Well its what we’ve all been waiting for, or at least those of us in the enviro-media community: journalists & scientists, sitting down, face to face and helping each other understand their respective side. The image of scientists and journalists sitting down usually conjures up images of awkward kids at a school dance with everyone in their respective corners and no one willing to even look at anyone else, much less talk to them. Okay, so its not quite that bad, but there is something to be said for getting journalists to understand just what those scientists are saying and getting scientists to speak in a language that the rest of us can understand.
Well, this morning, in what felt-like a groundbreaking event, the organizers of the PolarPalooza broke down those barriers, crossed the line in the proverbial gym dance hall, if you will, and gave both sides a safe space to bond and share. Think the Breakfast Club, where different cliques are able to come together and realize their similarities.
As reported earlier, PolarPalooza is a traveling show of scientists and media, whose aim is to bring the issue of climate change to cities across the US, with multimedia presentations geared for audiences young and old. This weekend is the kickoff of the first PolarPalooza and its being held in San Diego.
Below is a recap from the PolarPalooza Media Roundtable where scientists and media from several San Diegan newspapers were able to sit down and discuss topics like melting polar ice caps, sea level rise, and why the scientists can’t just say that climate change is 100% certain. More importantly, the two groups discussed how they can help each other better articulate the issues, without compromising their journalistic integrity or glossing over the scientific details.
When we arrived, there were several items on the table for show and tell, including overmitts (huge gloves with a furry side that keeps the wind off of your knuckles when you are driving around in Antarctica), a 250 million year old fossilized tooth, and an ice core with a sample of ice from 3,000 years ago, as well as other outdoor gear and specimens from the poles.
Then the real interesting presentations began, whereby the scientists each gave a brief recap of what they work on and the issues that are at hand and then the journalists were allowed to start going through issues and asking climate change questions, both broad and narrow.
Dr. Helen Fricker, a geophysicist from Scripps Institute of Oceanography, reported that changes in the ice sheets are occurring much faster than expected and the collapse of the ice shelf in 2002 took only 5 weeks, which just shocked the climate community at its speed. Icebergs need to regularly carve from ice sheets in Antarctica and therefore such an event by itself is not necessarily a bad thing. The concern is when the frequency of these events starts to happen more often.
Fricker said that data on Antarctica is gathered via mapping flow speeds of the glaciers and monitoring the surface elevation of the landscape is used to tell the volume of the glacier. Satellite data is also very helpful, but satellites first went up only 30 years ago and we’ve really only had good, usable satellite data for little more than the last 10-15 years. This does not leave much data or a long timescale to compare to determine whether what we are seeing now is normal or not.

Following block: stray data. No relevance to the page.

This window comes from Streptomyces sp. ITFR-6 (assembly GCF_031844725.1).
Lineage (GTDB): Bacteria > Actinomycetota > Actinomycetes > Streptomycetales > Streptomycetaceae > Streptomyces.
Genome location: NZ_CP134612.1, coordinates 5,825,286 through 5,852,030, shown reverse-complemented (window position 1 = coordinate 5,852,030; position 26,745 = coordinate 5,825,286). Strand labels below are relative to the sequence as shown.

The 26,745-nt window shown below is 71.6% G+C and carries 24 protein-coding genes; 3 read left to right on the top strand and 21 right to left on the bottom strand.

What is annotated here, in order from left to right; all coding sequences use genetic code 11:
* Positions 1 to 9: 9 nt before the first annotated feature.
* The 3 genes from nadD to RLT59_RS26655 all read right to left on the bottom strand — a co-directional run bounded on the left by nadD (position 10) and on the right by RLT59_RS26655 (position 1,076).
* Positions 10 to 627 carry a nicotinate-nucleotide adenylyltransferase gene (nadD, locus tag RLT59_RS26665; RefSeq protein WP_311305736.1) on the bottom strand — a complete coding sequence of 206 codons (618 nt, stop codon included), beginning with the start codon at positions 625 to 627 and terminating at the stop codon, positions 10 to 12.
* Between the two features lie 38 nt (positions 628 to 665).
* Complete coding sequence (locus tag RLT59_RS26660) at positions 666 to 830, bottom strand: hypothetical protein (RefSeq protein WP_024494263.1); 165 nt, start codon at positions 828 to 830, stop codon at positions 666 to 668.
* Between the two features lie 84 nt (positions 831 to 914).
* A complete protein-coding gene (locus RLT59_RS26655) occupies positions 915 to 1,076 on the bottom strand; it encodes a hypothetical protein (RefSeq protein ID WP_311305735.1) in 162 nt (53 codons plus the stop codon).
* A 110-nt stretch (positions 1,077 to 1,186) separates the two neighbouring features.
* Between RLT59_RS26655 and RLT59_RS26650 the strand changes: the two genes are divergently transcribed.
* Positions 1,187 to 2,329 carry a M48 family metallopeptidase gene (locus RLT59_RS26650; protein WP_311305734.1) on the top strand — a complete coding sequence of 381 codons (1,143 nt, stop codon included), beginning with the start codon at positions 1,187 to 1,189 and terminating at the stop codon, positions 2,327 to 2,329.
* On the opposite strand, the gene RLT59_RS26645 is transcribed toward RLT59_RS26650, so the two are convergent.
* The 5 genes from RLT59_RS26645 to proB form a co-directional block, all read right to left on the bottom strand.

Adding to this, Dr. Sridhar Anandakrishnan, said that in reality we don’t know what the glaciers are doing, in terms of why they are melting. There are too many unknown variables; we know some of them, but not all. Taking the best models, and excluding the recent, rapid changes, the IPCC reported that there would be a 1-2’ rise in sea-level but with an asterisk for what effect glacial movement will have due to lack of consensus. Accounting for the rapid changes, it is more likely that the sea-level will rise roughly 42 centimeters and there is speculation that future summaries and IPCC reports will account for this change.
Orville Huntington, a wildlife biologist and native from Huslia, Alaska provided a very different perspective on the day. Tribal knowledge has known for at least 20 years now that there are major changes on the way and that we have only just begun to see a glimmer of what’s to come. Community elders do not talk to the children about the changes because they want kids to grow up happy and without the stress and worries of the future.
Dr. Darlene Lim, who studies the disappearing ponds and loss of freshwater in Canada, noted much of this loss has occurred over the last 10 years. There have also been weird occurrences of salmon populations declining in the area all due to changing climate. Currently there are very few monitoring programs in Canada and the Arctic so that is one area that is undergoing improvement. Repeated by Lim was the shock at the rate of change and the changes seen in her field, both of which were not predicted and much faster than expected, particularly over the last few years.
The second half of this article continutes tomorrow here.